Fear of second wave does not match demand for masks

Bangalore Business Covid-19 Top Story

Entry of many players in the mask industry resulted in a decrease in demand for masks.

The demand for masks in Bangalore recently went down by 70 to 80 percent compared to what it was in the first three months of the lockdown. “During the first three months of the pandemic the monthly demand for masks was nearly equal to the cumulative of 10 to 12 years of demand in the past about 15,000 to 20,000 masks. However, it has reduced by 75 to 80 percent after the lockdown, despite the fear of a second wave of corona” said Mr. Rendil, owner of mask factory Morera Venture LLP, Bangalore.

In December 2020, the supply of N95 masks exceeded demand. According to the president of  All India Mask Manufacturers Association, more than 100 manufacturers either shut down their business or are planning to do so. Most owners blamed unethical practices and poor demand-supply management. Also, about 20 crore N95 masks and 60 crores 3 ply masks were produced, but only 10 to 30 percent, respectively, were actually utilized from the total production. 

Mr. Rendil explained, “One of the reasons for shutting down  is less demand. Another reason is the entry of  many manufacturers into the industry. Also, initially people were worried about contracting Covid-19 and were using N95 masks. However, now  they have shifted to homemade masks.”

Miss Sushila, a homemade mask maker, from Bangalore started supplying masks during March to May.She said, “I used to stitch 50 masks per day for a company and for that they were paying me Rs. 1.5 per mask, but when I demanded more money, they refused to give, due to which I suffered losses. Later, I stopped stitching masks for them. Later on  the company shut down their business, due to less demand in the market.”  

Demand reduction in masks has also impacted employment in the mask industry. A dealer for the masks made by  Mahesh Healthcare Services, M R Vinay said “Before Corona we had four to five workers and after September, we hired seven more workers. But now as demand has gone down, we have kept only three workers who stitch masks. The demand during the peak of corona was 5,000 to 6,000 masks per month, which has come down to 1,000 masks per month. Due to which we have moved the remaining seven people into other sections and other industries.” He added how they started stitching homemade masks due to more demand for matching masks.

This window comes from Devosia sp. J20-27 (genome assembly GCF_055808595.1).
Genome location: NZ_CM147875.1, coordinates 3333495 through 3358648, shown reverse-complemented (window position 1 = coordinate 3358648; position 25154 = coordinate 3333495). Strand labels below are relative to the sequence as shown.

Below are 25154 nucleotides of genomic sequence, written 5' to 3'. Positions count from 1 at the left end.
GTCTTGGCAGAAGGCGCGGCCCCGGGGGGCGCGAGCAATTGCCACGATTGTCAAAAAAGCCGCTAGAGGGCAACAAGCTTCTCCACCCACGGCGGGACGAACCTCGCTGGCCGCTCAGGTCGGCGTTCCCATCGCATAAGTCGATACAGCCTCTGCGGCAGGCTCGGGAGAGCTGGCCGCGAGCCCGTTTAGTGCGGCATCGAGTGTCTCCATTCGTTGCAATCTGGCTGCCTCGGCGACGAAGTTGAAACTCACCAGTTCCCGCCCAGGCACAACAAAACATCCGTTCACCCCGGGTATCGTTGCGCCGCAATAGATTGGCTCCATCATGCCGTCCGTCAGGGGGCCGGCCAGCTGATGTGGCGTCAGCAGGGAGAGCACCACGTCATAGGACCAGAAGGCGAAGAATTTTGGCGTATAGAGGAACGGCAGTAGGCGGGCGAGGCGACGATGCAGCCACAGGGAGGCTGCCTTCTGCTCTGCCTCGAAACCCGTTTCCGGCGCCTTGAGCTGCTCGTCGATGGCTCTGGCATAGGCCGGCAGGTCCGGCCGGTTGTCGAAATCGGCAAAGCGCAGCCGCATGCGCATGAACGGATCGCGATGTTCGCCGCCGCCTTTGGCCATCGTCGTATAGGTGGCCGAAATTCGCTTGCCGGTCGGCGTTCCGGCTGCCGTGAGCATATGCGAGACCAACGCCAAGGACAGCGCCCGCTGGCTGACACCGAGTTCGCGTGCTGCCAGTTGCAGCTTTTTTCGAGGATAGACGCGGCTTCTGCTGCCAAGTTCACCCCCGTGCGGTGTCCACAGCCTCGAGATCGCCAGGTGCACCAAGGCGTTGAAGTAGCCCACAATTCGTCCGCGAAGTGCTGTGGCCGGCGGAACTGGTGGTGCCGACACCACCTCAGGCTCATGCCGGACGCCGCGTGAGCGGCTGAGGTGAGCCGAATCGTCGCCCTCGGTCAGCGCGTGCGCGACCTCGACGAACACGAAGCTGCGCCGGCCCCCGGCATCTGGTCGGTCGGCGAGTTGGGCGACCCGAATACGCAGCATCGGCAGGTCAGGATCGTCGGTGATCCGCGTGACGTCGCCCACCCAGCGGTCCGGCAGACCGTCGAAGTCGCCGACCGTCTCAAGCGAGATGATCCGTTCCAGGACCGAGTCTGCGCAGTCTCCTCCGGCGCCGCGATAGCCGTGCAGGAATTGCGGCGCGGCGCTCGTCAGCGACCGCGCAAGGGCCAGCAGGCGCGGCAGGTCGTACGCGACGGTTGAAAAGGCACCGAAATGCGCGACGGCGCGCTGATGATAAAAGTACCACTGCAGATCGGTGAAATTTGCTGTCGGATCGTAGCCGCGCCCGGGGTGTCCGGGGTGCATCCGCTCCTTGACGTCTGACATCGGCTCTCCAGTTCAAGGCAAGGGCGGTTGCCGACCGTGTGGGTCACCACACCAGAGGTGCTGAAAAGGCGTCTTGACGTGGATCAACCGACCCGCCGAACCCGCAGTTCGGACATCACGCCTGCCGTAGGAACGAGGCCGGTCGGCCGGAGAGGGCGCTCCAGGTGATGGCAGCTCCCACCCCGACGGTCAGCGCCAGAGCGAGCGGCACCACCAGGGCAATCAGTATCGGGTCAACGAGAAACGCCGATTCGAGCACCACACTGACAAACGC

Mr.Skanda Shetty from Kombalgudu said, “I prefer using cloth mask over layer mask as they are more comfortable. I have spectacles so if I use a layer mask it generates fog on my spectacles and I can’t see anything. Cloth masks are more adjustable on the face and give me more comfort.”

The Bangalore Mask Project states that cloth masks are just a means to reduce the risk of infection; they won’t protect one from it. It says that these masks are not intended to replace N95 or surgical masks and do not have proper medical respiratory protection or medical certification. Owner of Sipra Surgi-Med Pvt. Ltd., Mr Srinidhi said, “Safety of homemade mask usage is depending on the quality of water they use to wash. Surgical masks and disposable masks go through a lot of quality tests. I don’t believe the strategy of using the homemade mask. Absorbance level of a cloth mask is higher than a layered mask, so it can absorb corona particles. Always a disposable mask is safer than a cloth mask.”

Dr. Smita from Covid19 ward of Victoria Hospital, Bangalore highlighted the importance of N95 over handmade masks. She said, “N95 masks are needed in hospitals or centres where COVID19 patients are treated or evaluated as suspects. Layer of the N95 masks filters the viruses and bacteria.” 

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